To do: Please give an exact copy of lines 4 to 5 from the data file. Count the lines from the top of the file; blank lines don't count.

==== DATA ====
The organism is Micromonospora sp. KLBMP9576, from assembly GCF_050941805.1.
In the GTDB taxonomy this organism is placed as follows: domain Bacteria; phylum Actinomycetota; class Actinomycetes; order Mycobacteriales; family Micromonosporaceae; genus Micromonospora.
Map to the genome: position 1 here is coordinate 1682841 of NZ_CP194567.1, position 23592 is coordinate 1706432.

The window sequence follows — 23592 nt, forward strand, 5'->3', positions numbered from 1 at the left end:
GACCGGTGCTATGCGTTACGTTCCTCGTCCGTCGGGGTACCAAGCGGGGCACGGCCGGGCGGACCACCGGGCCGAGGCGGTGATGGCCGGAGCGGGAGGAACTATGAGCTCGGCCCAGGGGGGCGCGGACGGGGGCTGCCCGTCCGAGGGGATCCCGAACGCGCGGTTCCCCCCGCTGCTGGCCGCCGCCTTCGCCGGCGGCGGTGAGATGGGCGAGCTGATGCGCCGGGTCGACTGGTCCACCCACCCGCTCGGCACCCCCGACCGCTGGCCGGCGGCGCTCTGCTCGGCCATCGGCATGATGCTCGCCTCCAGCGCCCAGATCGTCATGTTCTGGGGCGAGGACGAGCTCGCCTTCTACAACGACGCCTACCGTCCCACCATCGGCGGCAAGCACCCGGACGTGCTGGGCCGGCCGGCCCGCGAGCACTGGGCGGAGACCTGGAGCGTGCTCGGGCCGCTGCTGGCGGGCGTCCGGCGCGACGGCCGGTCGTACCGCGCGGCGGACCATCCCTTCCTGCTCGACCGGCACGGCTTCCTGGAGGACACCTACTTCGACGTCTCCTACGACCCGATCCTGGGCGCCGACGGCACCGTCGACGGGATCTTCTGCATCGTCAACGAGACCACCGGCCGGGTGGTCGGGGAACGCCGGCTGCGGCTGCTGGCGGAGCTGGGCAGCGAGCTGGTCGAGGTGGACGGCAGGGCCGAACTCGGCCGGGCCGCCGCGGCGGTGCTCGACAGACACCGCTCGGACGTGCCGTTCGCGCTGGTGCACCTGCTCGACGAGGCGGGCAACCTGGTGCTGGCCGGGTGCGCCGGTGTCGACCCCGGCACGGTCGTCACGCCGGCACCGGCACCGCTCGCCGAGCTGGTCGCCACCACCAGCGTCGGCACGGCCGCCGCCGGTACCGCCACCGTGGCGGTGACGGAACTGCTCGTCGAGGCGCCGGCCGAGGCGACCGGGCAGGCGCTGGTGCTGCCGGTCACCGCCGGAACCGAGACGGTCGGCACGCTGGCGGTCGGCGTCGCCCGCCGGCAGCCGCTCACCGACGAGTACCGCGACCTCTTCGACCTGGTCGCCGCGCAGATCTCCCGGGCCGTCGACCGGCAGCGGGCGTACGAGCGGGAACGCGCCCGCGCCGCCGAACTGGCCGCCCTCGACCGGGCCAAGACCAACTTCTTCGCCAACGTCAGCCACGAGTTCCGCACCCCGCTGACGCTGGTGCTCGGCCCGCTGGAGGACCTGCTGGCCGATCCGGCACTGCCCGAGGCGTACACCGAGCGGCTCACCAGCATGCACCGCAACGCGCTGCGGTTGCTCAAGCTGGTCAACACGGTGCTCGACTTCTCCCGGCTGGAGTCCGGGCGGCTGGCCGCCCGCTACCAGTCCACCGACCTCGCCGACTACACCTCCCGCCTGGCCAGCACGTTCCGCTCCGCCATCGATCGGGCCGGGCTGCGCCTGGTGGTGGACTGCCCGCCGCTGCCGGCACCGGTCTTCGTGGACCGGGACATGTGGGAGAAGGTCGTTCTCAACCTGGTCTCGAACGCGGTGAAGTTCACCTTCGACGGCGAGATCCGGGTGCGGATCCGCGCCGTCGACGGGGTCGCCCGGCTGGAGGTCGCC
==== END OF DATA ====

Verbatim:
The window sequence follows — 23592 nt, forward strand, 5'->3', positions numbered from 1 at the left end:
GACCGGTGCTATGCGTTACGTTCCTCGTCCGTCGGGGTACCAAGCGGGGCACGGCCGGGCGGACCACCGGGCCGAGGCGGTGATGGCCGGAGCGGGAGGAACTATGAGCTCGGCCCAGGGGGGCGCGGACGGGGGCTGCCCGTCCGAGGGGATCCCGAACGCGCGGTTCCCCCCGCTGCTGGCCGCCGCCTTCGCCGGCGGCGGTGAGATGGGCGAGCTGATGCGCCGGGTCGACTGGTCCACCCACCCGCTCGGCACCCCCGACCGCTGGCCGGCGGCGCTCTGCTCGGCCATCGGCATGATGCTCGCCTCCAGCGCCCAGATCGTCATGTTCTGGGGCGAGGACGAGCTCGCCTTCTACAACGACGCCTACCGTCCCACCATCGGCGGCAAGCACCCGGACGTGCTGGGCCGGCCGGCCCGCGAGCACTGGGCGGAGACCTGGAGCGTGCTCGGGCCGCTGCTGGCGGGCGTCCGGCGCGACGGCCGGTCGTACCGCGCGGCGGACCATCCCTTCCTGCTCGACCGGCACGGCTTCCTGGAGGACACCTACTTCGACGTCTCCTACGACCCGATCCTGGGCGCCGACGGCACCGTCGACGGGATCTTCTGCATCGTCAACGAGACCACCGGCCGGGTGGTCGGGGAACGCCGGCTGCGGCTGCTGGCGGAGCTGGGCAGCGAGCTGGTCGAGGTGGACGGCAGGGCCGAACTCGGCCGGGCCGCCGCGGCGGTGCTCGACAGACACCGCTCGGACGTGCCGTTCGCGCTGGTGCACCTGCTCGACGAGGCGGGCAACCTGGTGCTGGCCGGGTGCGCCGGTGTCGACCCCGGCACGGTCGTCACGCCGGCACCGGCACCGCTCGCCGAGCTGGTCGCCACCACCAGCGTCGGCACGGCCGCCGCCGGTACCGCCACCGTGGCGGTGACGGAACTGCTCGTCGAGGCGCCGGCCGAGGCGACCGGGCAGGCGCTGGTGCTGCCGGTCACCGCCGGAACCGAGACGGTCGGCACGCTGGCGGTCGGCGTCGCCCGCCGGCAGCCGCTCACCGACGAGTACCGCGACCTCTTCGACCTGGTCGCCGCGCAGATCTCCCGGGCCGTCGACCGGCAGCGGGCGTACGAGCGGGAACGCGCCCGCGCCGCCGAACTGGCCGCCCTCGACCGGGCCAAGACCAACTTCTTCGCCAACGTCAGCCACGAGTTCCGCACCCCGCTGACGCTGGTGCTCGGCCCGCTGGAGGACCTGCTGGCCGATCCGGCACTGCCCGAGGCGTACACCGAGCGGCTCACCAGCATGCACCGCAACGCGCTGCGGTTGCTCAAGCTGGTCAACACGGTGCTCGACTTCTCCCGGCTGGAGTCCGGGCGGCTGGCCGCCCGCTACCAGTCCACCGACCTCGCCGACTACACCTCCCGCCTGGCCAGCACGTTCCGCTCCGCCATCGATCGGGCCGGGCTGCGCCTGGTGGTGGACTGCCCGCCGCTGCCGGCACCGGTCTTCGTGGACCGGGACATGTGGGAGAAGGTCGTTCTCAACCTGGTCTCGAACGCGGTGAAGTTCACCTTCGACGGCGAGATCCGGGTGCGGATCCGCGCCGTCGACGGGGTCGCCCGGCTGGAGGTCGCC